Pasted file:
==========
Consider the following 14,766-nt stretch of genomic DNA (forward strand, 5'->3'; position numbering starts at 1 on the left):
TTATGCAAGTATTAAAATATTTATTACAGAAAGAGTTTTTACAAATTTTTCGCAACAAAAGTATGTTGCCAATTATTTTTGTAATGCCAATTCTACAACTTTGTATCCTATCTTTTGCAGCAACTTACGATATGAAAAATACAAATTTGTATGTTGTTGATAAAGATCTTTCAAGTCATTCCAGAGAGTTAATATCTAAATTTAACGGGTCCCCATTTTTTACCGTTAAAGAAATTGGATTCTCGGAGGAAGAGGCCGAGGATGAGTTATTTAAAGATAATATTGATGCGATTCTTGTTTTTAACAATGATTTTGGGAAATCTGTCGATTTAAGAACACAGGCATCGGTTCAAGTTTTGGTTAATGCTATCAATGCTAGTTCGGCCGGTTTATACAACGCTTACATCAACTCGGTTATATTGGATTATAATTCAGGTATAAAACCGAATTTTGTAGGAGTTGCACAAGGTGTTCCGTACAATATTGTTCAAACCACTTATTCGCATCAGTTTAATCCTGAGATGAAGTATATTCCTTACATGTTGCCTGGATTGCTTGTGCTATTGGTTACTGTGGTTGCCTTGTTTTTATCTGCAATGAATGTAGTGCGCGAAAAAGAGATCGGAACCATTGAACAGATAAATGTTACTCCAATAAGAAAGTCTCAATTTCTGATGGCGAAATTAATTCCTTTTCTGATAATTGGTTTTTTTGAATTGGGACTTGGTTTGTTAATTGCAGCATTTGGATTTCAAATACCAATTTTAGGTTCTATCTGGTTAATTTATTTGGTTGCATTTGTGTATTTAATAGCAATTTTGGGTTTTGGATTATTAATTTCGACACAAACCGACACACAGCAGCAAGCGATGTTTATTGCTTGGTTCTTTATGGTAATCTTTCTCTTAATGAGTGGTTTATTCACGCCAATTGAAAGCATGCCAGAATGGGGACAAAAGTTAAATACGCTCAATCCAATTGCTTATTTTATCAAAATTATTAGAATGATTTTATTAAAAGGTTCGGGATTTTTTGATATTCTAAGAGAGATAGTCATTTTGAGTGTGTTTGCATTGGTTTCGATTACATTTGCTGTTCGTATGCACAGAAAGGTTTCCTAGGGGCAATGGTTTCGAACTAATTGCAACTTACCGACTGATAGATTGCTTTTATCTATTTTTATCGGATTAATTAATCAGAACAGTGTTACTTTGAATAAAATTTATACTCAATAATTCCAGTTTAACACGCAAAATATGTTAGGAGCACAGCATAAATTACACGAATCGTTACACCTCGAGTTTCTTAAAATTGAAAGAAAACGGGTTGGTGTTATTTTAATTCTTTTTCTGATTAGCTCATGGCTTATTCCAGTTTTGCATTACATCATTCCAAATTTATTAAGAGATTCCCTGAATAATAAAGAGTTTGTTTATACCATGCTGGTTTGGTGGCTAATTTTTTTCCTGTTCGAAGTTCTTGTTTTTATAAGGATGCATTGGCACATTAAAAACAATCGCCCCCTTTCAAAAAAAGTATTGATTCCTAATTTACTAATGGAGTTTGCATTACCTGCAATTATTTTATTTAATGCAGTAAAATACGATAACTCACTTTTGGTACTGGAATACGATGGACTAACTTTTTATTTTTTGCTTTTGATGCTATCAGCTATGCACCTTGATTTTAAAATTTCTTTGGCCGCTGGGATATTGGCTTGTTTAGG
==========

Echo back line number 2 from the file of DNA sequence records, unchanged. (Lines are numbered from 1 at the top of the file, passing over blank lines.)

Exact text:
TTATGCAAGTATTAAAATATTTATTACAGAAAGAGTTTTTACAAATTTTTCGCAACAAAAGTATGTTGCCAATTATTTTTGTAATGCCAATTCTACAACTTTGTATCCTATCTTTTGCAGCAACTTACGATATGAAAAATACAAATTTGTATGTTGTTGATAAAGATCTTTCAAGTCATTCCAGAGAGTTAATATCTAAATTTAACGGGTCCCCATTTTTTACCGTTAAAGAAATTGGATTCTCGGAGGAAGAGGCCGAGGATGAGTTATTTAAAGATAATATTGATGCGATTCTTGTTTTTAACAATGATTTTGGGAAATCTGTCGATTTAAGAACACAGGCATCGGTTCAAGTTTTGGTTAATGCTATCAATGCTAGTTCGGCCGGTTTATACAACGCTTACATCAACTCGGTTATATTGGATTATAATTCAGGTATAAAACCGAATTTTGTAGGAGTTGCACAAGGTGTTCCGTACAATATTGTTCAAACCACTTATTCGCATCAGTTTAATCCTGAGATGAAGTATATTCCTTACATGTTGCCTGGATTGCTTGTGCTATTGGTTACTGTGGTTGCCTTGTTTTTATCTGCAATGAATGTAGTGCGCGAAAAAGAGATCGGAACCATTGAACAGATAAATGTTACTCCAATAAGAAAGTCTCAATTTCTGATGGCGAAATTAATTCCTTTTCTGATAATTGGTTTTTTTGAATTGGGACTTGGTTTGTTAATTGCAGCATTTGGATTTCAAATACCAATTTTAGGTTCTATCTGGTTAATTTATTTGGTTGCATTTGTGTATTTAATAGCAATTTTGGGTTTTGGATTATTAATTTCGACACAAACCGACACACAGCAGCAAGCGATGTTTATTGCTTGGTTCTTTATGGTAATCTTTCTCTTAATGAGTGGTTTATTCACGCCAATTGAAAGCATGCCAGAATGGGGACAAAAGTTAAATACGCTCAATCCAATTGCTTATTTTATCAAAATTATTAGAATGATTTTATTAAAAGGTTCGGGATTTTTTGATATTCTAAGAGAGATAGTCATTTTGAGTGTGTTTGCATTGGTTTCGATTACATTTGCTGTTCGTATGCACAGAAAGGTTTCCTAGGGGCAATGGTTTCGAACTAATTGCAACTTACCGACTGATAGATTGCTTTTATCTATTTTTATCGGATTAATTAATCAGAACAGTGTTACTTTGAATAAAATTTATACTCAATAATTCCAGTTTAACACGCAAAATATGTTAGGAGCACAGCATAAATTACACGAATCGTTACACCTCGAGTTTCTTAAAATTGAAAGAAAACGGGTTGGTGTTATTTTAATTCTTTTTCTGATTAGCTCATGGCTTATTCCAGTTTTGCATTACATCATTCCAAATTTATTAAGAGATTCCCTGAATAATAAAGAGTTTGTTTATACCATGCTGGTTTGGTGGCTAATTTTTTTCCTGTTCGAAGTTCTTGTTTTTATAAGGATGCATTGGCACATTAAAAACAATCGCCCCCTTTCAAAAAAAGTATTGATTCCTAATTTACTAATGGAGTTTGCATTACCTGCAATTATTTTATTTAATGCAGTAAAATACGATAACTCACTTTTGGTACTGGAATACGATGGACTAACTTTTTATTTTTTGCTTTTGATGCTATCAGCTATGCACCTTGATTTTAAAATTTCTTTGGCCGCTGGGATATTGGCTTGTTTAGG